It’s not often the worlds of electronic music and hard rock mix, but in 2009 Guns N’ Roses was sued by Ulrich Schnauss’ record companies for using two excerpts of the composer’s music on their Chinese Democracy album. Schnauss’ music is like that — it has a broad appeal. He makes populist electronica, and on No Further Ahead than Today, he gives us a set of big, busy, melodic statements.
This is a good thing and a bad thing. With layer upon layer of synthesizers, mechanized drums, and an everything-but-the-kitchen-sink approach, all mixed at meter-pushing decibel levels, ear fatigue sets in on some tracks. The early influence of shoegaze bands on his music, as far as denseness of production, is obviously still evident. Luckily, Schnauss is smart enough to vary things a bit, particularly towards the end of the album where he lets the music breathe a little more.
No Further is the musician/producer/remixer’s first solo album since becoming a permanent member of electronic pioneers Tangerine Dream. The sudden death of Tangerine Dream founder and leader Edgar Froese in early 2015 and the decision of the group to continue on (for now) with the release of an EP since, is a responsibility that seems to have affected Schnauss’ own work, which sounds more confident and bold. Compared to previous releases under his own name, there are fewer mellow, ambient soundscapes and it all feels somehow brighter.
This brightness carries from the laid back techno flavors of “Melts into Air”, which introduces a hip-hop beat under a soaring synthesizer melody, through to the chill-out mode of the title song and the purposeful “Negative Sunrise”, which is replete with buzzing electronic effects and the deep struck-bell sounds.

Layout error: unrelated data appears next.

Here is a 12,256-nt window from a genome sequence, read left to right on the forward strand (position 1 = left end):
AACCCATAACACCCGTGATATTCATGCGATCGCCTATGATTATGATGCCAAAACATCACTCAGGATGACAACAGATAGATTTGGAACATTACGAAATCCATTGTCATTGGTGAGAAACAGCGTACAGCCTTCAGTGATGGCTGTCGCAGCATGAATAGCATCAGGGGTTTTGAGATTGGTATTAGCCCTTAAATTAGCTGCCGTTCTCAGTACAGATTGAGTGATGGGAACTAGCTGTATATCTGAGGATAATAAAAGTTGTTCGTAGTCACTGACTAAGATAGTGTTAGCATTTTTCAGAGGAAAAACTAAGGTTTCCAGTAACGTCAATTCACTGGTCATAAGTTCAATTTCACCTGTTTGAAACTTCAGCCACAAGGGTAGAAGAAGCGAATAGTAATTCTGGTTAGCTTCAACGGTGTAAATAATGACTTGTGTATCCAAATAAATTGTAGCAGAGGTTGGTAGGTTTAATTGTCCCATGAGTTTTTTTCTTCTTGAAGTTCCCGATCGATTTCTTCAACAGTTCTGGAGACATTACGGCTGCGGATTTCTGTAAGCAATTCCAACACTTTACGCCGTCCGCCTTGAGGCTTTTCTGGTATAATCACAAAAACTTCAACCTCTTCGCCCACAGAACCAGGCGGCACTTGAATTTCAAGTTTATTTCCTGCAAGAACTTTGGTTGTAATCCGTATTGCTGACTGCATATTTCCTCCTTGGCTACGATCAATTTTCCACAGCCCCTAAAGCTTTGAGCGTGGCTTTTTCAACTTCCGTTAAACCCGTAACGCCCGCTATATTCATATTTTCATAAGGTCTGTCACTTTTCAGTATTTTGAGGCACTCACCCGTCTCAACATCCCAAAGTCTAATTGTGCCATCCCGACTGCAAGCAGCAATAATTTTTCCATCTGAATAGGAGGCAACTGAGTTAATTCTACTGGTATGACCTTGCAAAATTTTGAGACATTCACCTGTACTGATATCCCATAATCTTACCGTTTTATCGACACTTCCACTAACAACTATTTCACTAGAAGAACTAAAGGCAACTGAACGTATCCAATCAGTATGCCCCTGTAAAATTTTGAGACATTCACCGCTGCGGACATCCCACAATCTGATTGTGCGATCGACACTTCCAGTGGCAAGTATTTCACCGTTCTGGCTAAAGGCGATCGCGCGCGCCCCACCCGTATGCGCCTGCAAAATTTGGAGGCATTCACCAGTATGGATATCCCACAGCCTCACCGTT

“New Day Starts at Dawn” incorporates a faux marimba in the first half, bringing things to a more human level, before a meditative slowdown. The cut then heads into complex computerized melodic lines and shifting rhythms, all ornamented with chiming synth. Closing track “Illusory Sun” shares some of that same shimmering feel and has a mid-period Tangerine Dream sound.
Though electronic music by its nature strives for modernity, Schnauss also looks to a past future, referencing ‘80s beats and textures not only on “Illusory Sun” but with technology treated vocals in the dance-ready “The Magic in You” that harken back to that decade. Elsewhere, songs such as “Wait for Me” would work well as soundtrack music for an ‘80s sci-fi movie like Tron. In fact, apart from the more pensive “Love Grows Out of Thin Air”, much of No Further Ahead than Today would be good soundtrack music for the feel-good, triumphant scenes in films where the hero wins.
This is energized, “up” music, cosmopolitan and tailor-made for strolling around a big city; the flow of traffic and people, a world in motion.